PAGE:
African Consortium Signs PPA to Develop of a 60 MW Solar Project in Chad

The project will be delivered in two phases: 32MWp and 28MWp


To reduce the dependence on coal-based power in African countries, a consortium including InfraCo Africa and Smart Energies International, has come together to develop a 60 MW solar project in the African country of Chad.

The consortium has entered into a 25-year power purchase agreement (PPA) with the Chad’s Ministry of Energy and the national utility La Société Nationale d’Electricité (SNE) for the development of the project.

The PPA will help to develop the Djermaya Solar Project by enabling the project to raise construction financing. InfraCo Africa, part of the Private Infrastructure Development Group (PIDG), has committed $3 million to the development of the project.

According to a statement by InfraCo Africa, Djermaya Solar is one of the first solar IPP projects in Chad. This project will be delivered in two phases of 32MWp and 28MWp, which will gradually integrate power into Chad’s national grid. The first phase is due to start delivering power in 2020.

Aldwych Africa Development Limited (AADL) will be the developer of the project on behalf of InfraCo Africa (a majority shareholder in the Djermaya Solar Project) apart from Smart Energies.

Hugues Antoine Guinoiseau, director of Smart Energies International, said in a media statement, “This PPA marks the beginning of a long collaboration between a consortium led by Smart Energies and InfraCo Africa, the SNE and the Chadian government. The energy needs are very important in Chad – needs mostly satisfied today by polluting energies. In a country with strong sunlight like Chad, solar energy appears as a great means to expand access to a clean energy. We are happy to contribute to its deployment in Chad.”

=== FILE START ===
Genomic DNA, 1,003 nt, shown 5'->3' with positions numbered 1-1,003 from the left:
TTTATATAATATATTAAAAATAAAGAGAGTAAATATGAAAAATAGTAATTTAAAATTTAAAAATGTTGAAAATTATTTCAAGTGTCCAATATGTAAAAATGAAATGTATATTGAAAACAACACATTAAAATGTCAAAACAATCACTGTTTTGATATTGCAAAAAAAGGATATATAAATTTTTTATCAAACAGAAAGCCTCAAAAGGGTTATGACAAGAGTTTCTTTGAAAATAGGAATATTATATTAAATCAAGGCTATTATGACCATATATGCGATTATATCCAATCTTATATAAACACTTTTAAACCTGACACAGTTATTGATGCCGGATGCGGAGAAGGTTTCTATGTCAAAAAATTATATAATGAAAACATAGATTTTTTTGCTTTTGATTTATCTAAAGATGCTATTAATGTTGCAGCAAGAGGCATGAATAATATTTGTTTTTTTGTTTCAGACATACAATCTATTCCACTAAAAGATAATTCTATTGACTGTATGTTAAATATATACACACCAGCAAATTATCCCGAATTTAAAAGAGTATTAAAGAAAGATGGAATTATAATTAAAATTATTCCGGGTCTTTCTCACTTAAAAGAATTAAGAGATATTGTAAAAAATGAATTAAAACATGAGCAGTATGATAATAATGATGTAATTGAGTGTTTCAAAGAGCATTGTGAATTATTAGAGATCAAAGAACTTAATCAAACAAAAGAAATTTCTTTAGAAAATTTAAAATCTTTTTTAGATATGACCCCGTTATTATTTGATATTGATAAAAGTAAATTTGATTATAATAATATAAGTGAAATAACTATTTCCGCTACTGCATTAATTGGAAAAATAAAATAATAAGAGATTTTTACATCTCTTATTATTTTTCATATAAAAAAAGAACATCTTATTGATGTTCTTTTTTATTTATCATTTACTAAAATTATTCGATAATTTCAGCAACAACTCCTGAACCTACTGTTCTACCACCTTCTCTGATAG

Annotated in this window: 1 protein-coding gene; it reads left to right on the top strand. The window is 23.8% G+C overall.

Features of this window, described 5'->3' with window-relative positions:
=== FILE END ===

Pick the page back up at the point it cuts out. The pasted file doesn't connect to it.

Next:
Chad, like many other African countries, relies on expensive heavy fuel oil and diesel for its electricity. This makes the country vulnerable to supply failures and global price fluctuations.

As a result, many development focused banks are actively financing green projects across the African continent. For instance, the African Development Bank (AfDB) recently approved a $1.5-million grant from the Sustainable Energy Fund for Africa (SEFA) to support the Nigerian government’s implementation of Phase 1 of the Jigawa 1-GW Independent Power Producer (IPP) Solar Procurement Program.

Recently, the New Development Bank (NDB), an initiative by BRICS (Brazil, Russia, India, China and South Africa) nations, has approved a $300 million loan for sustainable development projects in South Africa.

Mercom previously reported that the World Bank approved $180 million in assistance to Kenya in order to improve the financial health of the Kenya Electricity Generation Company Limited (KenGen) and to strengthen private sector financing in the of the East African country’s energy sector.